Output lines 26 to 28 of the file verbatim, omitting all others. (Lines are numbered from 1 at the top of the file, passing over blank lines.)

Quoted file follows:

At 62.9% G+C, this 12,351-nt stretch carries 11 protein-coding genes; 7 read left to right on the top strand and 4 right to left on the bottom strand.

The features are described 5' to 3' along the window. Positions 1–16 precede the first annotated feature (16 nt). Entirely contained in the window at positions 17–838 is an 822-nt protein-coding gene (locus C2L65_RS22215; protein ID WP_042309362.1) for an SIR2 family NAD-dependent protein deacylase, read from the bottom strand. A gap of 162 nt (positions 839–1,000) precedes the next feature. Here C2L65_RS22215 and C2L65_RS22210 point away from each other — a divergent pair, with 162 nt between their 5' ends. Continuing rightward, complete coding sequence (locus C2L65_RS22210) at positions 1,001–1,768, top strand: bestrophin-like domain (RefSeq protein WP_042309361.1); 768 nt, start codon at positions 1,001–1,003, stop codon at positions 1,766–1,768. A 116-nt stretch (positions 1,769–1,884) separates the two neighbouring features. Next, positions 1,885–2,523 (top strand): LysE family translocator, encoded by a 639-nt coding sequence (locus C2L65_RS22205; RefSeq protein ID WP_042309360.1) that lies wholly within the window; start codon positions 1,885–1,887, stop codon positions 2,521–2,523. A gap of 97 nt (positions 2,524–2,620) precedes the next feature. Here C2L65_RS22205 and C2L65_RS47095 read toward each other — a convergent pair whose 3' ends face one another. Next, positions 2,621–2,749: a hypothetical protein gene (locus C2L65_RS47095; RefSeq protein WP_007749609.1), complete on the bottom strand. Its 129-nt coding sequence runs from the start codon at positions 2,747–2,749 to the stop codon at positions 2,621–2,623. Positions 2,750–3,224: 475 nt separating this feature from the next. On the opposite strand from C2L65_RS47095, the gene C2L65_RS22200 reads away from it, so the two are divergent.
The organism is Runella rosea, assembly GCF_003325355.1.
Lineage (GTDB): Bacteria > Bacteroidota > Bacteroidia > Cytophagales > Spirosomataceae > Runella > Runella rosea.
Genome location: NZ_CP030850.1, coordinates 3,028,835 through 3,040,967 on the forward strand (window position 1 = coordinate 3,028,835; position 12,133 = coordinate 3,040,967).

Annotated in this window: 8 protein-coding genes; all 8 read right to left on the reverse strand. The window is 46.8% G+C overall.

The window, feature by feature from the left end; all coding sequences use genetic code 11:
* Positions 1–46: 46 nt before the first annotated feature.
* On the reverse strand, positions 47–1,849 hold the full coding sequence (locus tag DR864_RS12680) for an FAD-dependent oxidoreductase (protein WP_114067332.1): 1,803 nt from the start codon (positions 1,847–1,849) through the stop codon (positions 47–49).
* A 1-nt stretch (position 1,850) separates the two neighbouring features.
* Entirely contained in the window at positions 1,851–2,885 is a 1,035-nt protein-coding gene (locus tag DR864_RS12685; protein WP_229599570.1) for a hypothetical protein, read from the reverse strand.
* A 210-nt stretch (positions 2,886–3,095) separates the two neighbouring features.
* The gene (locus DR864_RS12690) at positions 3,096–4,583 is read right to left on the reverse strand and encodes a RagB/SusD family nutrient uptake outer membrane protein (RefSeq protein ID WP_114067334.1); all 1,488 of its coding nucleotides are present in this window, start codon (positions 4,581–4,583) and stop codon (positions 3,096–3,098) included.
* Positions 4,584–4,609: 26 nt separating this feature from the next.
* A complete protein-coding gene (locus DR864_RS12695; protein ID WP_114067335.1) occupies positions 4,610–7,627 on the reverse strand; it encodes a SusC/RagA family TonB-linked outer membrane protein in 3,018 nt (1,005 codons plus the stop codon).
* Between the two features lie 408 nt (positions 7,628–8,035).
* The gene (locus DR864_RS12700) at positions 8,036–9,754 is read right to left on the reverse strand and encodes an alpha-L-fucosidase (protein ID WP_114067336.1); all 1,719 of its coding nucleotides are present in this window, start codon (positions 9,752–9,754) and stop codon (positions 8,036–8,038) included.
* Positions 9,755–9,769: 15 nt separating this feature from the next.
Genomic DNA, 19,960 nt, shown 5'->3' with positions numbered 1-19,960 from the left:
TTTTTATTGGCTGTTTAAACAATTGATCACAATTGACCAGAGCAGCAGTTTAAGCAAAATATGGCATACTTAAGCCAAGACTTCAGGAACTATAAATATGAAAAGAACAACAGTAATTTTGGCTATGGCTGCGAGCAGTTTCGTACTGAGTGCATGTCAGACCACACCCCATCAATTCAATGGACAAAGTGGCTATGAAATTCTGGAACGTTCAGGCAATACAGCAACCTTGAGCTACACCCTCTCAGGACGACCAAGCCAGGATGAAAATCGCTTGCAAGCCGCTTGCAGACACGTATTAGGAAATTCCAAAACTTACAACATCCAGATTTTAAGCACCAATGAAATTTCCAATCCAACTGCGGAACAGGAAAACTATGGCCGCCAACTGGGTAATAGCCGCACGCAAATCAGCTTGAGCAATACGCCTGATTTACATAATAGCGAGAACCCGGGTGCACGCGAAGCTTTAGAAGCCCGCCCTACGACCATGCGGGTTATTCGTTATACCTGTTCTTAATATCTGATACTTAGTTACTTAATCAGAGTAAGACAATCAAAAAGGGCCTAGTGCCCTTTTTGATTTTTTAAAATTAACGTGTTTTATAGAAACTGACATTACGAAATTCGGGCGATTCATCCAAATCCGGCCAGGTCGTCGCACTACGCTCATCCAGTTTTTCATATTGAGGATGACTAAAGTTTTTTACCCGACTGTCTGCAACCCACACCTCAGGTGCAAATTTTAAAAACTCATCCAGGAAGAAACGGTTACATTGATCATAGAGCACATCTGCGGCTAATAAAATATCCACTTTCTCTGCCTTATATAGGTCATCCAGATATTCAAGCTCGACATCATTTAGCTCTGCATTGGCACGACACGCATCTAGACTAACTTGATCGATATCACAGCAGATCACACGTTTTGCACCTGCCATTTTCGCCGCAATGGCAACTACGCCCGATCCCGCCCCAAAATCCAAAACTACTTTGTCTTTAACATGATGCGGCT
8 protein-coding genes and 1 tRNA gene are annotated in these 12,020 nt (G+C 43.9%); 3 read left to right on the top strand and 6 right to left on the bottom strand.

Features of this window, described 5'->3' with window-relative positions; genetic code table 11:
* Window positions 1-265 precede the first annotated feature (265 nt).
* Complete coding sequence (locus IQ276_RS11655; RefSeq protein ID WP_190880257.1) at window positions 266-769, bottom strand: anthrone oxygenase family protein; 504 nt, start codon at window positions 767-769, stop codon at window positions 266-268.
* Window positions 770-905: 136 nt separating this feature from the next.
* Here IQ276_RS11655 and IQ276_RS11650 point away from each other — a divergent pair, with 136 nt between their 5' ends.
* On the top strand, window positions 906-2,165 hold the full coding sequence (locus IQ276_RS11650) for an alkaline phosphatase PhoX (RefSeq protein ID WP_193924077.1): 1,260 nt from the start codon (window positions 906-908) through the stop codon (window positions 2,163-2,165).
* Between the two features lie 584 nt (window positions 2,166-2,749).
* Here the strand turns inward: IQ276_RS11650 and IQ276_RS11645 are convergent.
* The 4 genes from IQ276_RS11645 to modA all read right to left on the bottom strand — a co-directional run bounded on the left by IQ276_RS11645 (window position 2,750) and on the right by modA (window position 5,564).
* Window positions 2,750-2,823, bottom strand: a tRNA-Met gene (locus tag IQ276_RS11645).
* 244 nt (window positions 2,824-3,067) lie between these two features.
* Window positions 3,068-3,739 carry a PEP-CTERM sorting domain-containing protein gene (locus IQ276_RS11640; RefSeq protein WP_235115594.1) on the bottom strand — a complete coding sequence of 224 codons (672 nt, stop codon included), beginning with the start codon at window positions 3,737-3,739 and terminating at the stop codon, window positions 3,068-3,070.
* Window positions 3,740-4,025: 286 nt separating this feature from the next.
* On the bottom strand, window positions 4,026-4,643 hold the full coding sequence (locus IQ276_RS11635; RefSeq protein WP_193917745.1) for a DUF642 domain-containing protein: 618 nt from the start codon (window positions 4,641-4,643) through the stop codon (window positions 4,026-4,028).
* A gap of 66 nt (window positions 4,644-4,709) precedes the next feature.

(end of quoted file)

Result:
* Here IQ276_RS11655 and IQ276_RS11650 point away from each other — a divergent pair, with 136 nt between their 5' ends.
* On the top strand, window positions 906-2,165 hold the full coding sequence (locus IQ276_RS11650) for an alkaline phosphatase PhoX (RefSeq protein ID WP_193924077.1): 1,260 nt from the start codon (window positions 906-908) through the stop codon (window positions 2,163-2,165).
* Between the two features lie 584 nt (window positions 2,166-2,749).